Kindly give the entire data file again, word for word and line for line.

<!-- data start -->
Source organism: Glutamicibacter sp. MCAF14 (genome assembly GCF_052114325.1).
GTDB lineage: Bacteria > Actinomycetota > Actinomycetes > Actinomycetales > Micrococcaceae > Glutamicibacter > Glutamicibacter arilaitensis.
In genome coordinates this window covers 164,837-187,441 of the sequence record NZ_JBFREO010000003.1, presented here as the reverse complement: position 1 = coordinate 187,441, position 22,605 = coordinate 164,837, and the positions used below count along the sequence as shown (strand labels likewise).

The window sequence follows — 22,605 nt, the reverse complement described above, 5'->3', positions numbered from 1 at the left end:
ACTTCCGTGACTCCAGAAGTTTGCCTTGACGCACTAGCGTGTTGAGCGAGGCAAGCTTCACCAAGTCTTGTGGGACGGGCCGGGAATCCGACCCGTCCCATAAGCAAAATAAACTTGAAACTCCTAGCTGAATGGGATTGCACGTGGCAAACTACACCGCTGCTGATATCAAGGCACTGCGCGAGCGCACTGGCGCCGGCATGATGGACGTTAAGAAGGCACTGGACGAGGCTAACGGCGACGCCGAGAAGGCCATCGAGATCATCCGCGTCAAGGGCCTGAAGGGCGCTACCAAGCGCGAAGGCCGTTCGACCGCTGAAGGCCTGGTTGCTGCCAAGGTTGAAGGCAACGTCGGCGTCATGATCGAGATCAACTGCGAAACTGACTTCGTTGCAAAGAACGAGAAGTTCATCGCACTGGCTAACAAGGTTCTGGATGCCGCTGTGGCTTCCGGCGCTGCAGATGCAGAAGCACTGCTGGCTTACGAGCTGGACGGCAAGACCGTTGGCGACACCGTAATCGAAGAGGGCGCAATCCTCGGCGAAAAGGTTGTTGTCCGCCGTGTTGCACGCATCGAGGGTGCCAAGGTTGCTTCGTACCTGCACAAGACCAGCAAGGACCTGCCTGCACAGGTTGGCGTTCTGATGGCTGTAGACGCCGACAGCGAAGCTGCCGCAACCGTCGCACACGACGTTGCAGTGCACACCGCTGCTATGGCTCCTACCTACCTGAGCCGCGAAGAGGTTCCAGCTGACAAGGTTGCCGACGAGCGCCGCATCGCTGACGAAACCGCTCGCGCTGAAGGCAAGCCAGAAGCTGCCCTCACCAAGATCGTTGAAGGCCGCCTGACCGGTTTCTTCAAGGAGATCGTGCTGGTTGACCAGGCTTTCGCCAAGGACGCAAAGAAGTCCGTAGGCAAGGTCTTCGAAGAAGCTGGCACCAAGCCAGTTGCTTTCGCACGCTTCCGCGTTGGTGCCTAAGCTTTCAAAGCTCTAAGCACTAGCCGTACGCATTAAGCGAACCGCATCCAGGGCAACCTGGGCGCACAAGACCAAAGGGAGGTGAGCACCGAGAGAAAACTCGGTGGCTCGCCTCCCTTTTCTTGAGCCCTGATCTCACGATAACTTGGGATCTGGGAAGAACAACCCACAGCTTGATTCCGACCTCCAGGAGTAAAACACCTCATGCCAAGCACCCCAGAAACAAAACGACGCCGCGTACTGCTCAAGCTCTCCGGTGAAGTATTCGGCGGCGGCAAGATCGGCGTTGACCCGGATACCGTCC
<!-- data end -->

Source organism: Glutamicibacter sp. MCAF14 (genome assembly GCF_052114325.1).
GTDB lineage: Bacteria > Actinomycetota > Actinomycetes > Actinomycetales > Micrococcaceae > Glutamicibacter > Glutamicibacter arilaitensis.
In genome coordinates this window covers 164,837-187,441 of the sequence record NZ_JBFREO010000003.1, presented here as the reverse complement: position 1 = coordinate 187,441, position 22,605 = coordinate 164,837, and the positions used below count along the sequence as shown (strand labels likewise).

The window sequence follows — 22,605 nt, the reverse complement described above, 5'->3', positions numbered from 1 at the left end:
ACTTCCGTGACTCCAGAAGTTTGCCTTGACGCACTAGCGTGTTGAGCGAGGCAAGCTTCACCAAGTCTTGTGGGACGGGCCGGGAATCCGACCCGTCCCATAAGCAAAATAAACTTGAAACTCCTAGCTGAATGGGATTGCACGTGGCAAACTACACCGCTGCTGATATCAAGGCACTGCGCGAGCGCACTGGCGCCGGCATGATGGACGTTAAGAAGGCACTGGACGAGGCTAACGGCGACGCCGAGAAGGCCATCGAGATCATCCGCGTCAAGGGCCTGAAGGGCGCTACCAAGCGCGAAGGCCGTTCGACCGCTGAAGGCCTGGTTGCTGCCAAGGTTGAAGGCAACGTCGGCGTCATGATCGAGATCAACTGCGAAACTGACTTCGTTGCAAAGAACGAGAAGTTCATCGCACTGGCTAACAAGGTTCTGGATGCCGCTGTGGCTTCCGGCGCTGCAGATGCAGAAGCACTGCTGGCTTACGAGCTGGACGGCAAGACCGTTGGCGACACCGTAATCGAAGAGGGCGCAATCCTCGGCGAAAAGGTTGTTGTCCGCCGTGTTGCACGCATCGAGGGTGCCAAGGTTGCTTCGTACCTGCACAAGACCAGCAAGGACCTGCCTGCACAGGTTGGCGTTCTGATGGCTGTAGACGCCGACAGCGAAGCTGCCGCAACCGTCGCACACGACGTTGCAGTGCACACCGCTGCTATGGCTCCTACCTACCTGAGCCGCGAAGAGGTTCCAGCTGACAAGGTTGCCGACGAGCGCCGCATCGCTGACGAAACCGCTCGCGCTGAAGGCAAGCCAGAAGCTGCCCTCACCAAGATCGTTGAAGGCCGCCTGACCGGTTTCTTCAAGGAGATCGTGCTGGTTGACCAGGCTTTCGCCAAGGACGCAAAGAAGTCCGTAGGCAAGGTCTTCGAAGAAGCTGGCACCAAGCCAGTTGCTTTCGCACGCTTCCGCGTTGGTGCCTAAGCTTTCAAAGCTCTAAGCACTAGCCGTACGCATTAAGCGAACCGCATCCAGGGCAACCTGGGCGCACAAGACCAAAGGGAGGTGAGCACCGAGAGAAAACTCGGTGGCTCGCCTCCCTTTTCTTGAGCCCTGATCTCACGATAACTTGGGATCTGGGAAGAACAACCCACAGCTTGATTCCGACCTCCAGGAGTAAAACACCTCATGCCAAGCACCCCAGAAACAAAACGACGCCGCGTACTGCTCAAGCTCTCCGGTGAAGTATTCGGCGGCGGCAAGATCGGCGTTGACCCGGATACCGTCC